Swamp Cooler - Size & Installation

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Old 07-14-03, 01:33 PM
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Swamp Cooler - Size & Installation

Hi,

I am looking to install a swamp cooler in my house. There has never been one before.

I have two q's related to this:

1) How to determine the CFM of the unit. I have seen a formula (ft^3/2 = CFM), is this correct? Seems a little high since it computes a much higher CFM than is easily available (building centers...).

2) How to tie into duct work. What seems most logical to me is to tie into my existing furnace's cold air return. Is this OK, or are there reasons not to do so. If it's OK, do I then block the cold air return trunk from the house and only feed it swamp cooler air, or do I leave the "regular" CAR open and let both air streams mix?

I would like to tie into the duct system since (by my thinking) each room would get some cooling; I wouldn't need to leave bedroom/bathroom/[any room I don't want the dog to have access to] doors open.

FYI, I live N. CO, lately temps are around 100F with an RH ~40-50 at midnight, dropping to ~10 by noon and staying low for the majority of the day.
 
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Old 07-14-03, 02:55 PM
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evaporative cooling

All the units have the cfm on them a small 1/3 hp about 2000 cfm On up to the big ones at 5600 cfm on a 1 hp.. I have never heard of any one trying to put it in the duct work in a home on the furnace,I know I dont and have put a lot in. Think about it you want to put air in the home ,it has to get out some where. So if its blowing in and you open a window in a room down the hall the air will go down there to get out. So if you open all the windows a little all the room will get the air. If you blow this wet air in your duct work for the furnace you will have a mess. ED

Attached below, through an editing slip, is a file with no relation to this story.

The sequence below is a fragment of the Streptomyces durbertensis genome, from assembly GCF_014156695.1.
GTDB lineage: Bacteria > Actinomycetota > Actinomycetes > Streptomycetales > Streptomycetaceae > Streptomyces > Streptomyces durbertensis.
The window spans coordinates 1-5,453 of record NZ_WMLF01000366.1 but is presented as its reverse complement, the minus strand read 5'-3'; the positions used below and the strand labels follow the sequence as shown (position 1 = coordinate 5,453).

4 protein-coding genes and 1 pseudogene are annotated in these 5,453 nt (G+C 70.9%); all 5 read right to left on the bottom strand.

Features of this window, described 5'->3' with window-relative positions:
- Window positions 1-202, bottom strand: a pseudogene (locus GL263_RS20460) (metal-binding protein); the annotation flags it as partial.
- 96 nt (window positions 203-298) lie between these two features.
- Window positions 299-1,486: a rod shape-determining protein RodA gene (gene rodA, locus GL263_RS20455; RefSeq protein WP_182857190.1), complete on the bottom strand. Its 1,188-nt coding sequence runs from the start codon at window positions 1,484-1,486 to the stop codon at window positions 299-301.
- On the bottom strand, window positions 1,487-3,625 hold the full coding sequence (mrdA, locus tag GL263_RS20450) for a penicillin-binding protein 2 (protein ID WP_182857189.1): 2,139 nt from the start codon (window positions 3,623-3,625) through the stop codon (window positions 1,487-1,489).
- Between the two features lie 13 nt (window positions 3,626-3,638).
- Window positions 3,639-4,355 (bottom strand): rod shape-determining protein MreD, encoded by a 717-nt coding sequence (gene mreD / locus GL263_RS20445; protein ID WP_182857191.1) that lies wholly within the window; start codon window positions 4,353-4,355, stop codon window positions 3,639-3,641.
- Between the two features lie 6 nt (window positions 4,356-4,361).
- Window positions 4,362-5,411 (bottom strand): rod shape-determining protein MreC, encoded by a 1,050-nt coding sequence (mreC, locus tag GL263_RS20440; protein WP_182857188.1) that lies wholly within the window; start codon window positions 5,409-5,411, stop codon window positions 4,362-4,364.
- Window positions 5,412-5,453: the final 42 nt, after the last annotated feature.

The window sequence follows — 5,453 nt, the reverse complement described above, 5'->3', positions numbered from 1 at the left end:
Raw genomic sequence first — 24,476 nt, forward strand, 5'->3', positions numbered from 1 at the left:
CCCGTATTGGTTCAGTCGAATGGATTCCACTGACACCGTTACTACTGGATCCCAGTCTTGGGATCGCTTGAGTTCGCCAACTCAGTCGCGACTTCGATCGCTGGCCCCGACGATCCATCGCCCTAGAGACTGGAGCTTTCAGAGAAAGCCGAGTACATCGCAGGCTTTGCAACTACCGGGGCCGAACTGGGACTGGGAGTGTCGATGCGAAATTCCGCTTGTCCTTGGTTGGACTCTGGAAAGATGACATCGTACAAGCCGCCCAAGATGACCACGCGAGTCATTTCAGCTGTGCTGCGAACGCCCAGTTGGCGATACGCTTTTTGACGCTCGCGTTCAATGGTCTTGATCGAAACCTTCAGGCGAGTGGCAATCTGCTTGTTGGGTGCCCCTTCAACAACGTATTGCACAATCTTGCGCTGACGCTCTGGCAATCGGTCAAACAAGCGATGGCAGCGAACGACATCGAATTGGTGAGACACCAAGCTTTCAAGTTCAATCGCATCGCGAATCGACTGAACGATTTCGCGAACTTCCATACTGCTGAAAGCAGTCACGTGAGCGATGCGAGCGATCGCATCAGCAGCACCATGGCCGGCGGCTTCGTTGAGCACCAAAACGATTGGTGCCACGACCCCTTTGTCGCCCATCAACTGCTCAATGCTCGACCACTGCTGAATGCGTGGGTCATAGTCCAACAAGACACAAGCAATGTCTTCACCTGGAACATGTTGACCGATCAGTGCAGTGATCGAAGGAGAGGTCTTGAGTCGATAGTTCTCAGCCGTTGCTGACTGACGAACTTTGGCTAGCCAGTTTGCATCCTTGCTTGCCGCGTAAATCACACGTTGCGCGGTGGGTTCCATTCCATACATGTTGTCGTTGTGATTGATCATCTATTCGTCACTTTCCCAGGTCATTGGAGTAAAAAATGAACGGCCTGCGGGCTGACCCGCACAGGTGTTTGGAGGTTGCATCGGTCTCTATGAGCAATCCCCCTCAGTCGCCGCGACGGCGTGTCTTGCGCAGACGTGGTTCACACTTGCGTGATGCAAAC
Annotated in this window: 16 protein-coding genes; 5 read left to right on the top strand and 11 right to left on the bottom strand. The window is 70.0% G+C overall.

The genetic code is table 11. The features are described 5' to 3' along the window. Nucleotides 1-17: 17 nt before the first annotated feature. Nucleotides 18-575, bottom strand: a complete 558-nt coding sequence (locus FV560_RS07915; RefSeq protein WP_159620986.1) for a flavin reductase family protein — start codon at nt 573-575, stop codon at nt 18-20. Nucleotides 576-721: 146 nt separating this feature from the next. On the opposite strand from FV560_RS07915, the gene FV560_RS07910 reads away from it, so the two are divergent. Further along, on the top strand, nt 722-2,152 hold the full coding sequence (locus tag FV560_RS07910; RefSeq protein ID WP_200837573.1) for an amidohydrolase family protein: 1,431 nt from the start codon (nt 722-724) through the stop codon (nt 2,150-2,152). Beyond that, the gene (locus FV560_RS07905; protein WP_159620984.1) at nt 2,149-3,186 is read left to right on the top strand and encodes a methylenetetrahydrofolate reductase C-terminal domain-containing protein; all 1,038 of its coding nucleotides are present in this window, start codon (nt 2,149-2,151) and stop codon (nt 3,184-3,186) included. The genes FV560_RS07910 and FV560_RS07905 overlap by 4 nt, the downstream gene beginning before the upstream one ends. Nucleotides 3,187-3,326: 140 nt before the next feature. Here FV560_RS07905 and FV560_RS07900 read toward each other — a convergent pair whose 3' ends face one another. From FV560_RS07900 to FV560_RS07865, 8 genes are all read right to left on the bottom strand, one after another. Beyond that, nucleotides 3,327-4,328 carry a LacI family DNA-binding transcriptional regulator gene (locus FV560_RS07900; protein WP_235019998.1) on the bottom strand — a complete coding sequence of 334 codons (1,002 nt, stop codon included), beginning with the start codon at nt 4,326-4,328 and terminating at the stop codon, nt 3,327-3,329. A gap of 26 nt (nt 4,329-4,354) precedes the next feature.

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Old 07-15-03, 09:03 AM
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Thanks for the reply Ed.

I guess I wasn't clear on the first question though. What I meant was, How do you compute the needed CFM?

IE) An 1800 ft^2 house needs a cooler that moves _____ CFM.

Thanks
 
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Old 07-15-03, 10:21 AM
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cooler

The good book said for where you are

Cubic ft of home---divide by min. per air change, where you are at it's 3 so I get at 0"static pressure 4800 cfm for the home. Or a unit with about a 3/4 hp on it. That would give you a 5000 cfm.
This is out of Grainger. ED
 
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Old 07-15-03, 02:05 PM
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Thanks for the info Ed!
 
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Old 07-15-03, 02:17 PM
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cool

With this you put it so it will blow out like in the center of the home. Then you open the windows in the rooms you want to cool and let the air go out that way dont put this into the furnace duct work. ED
 
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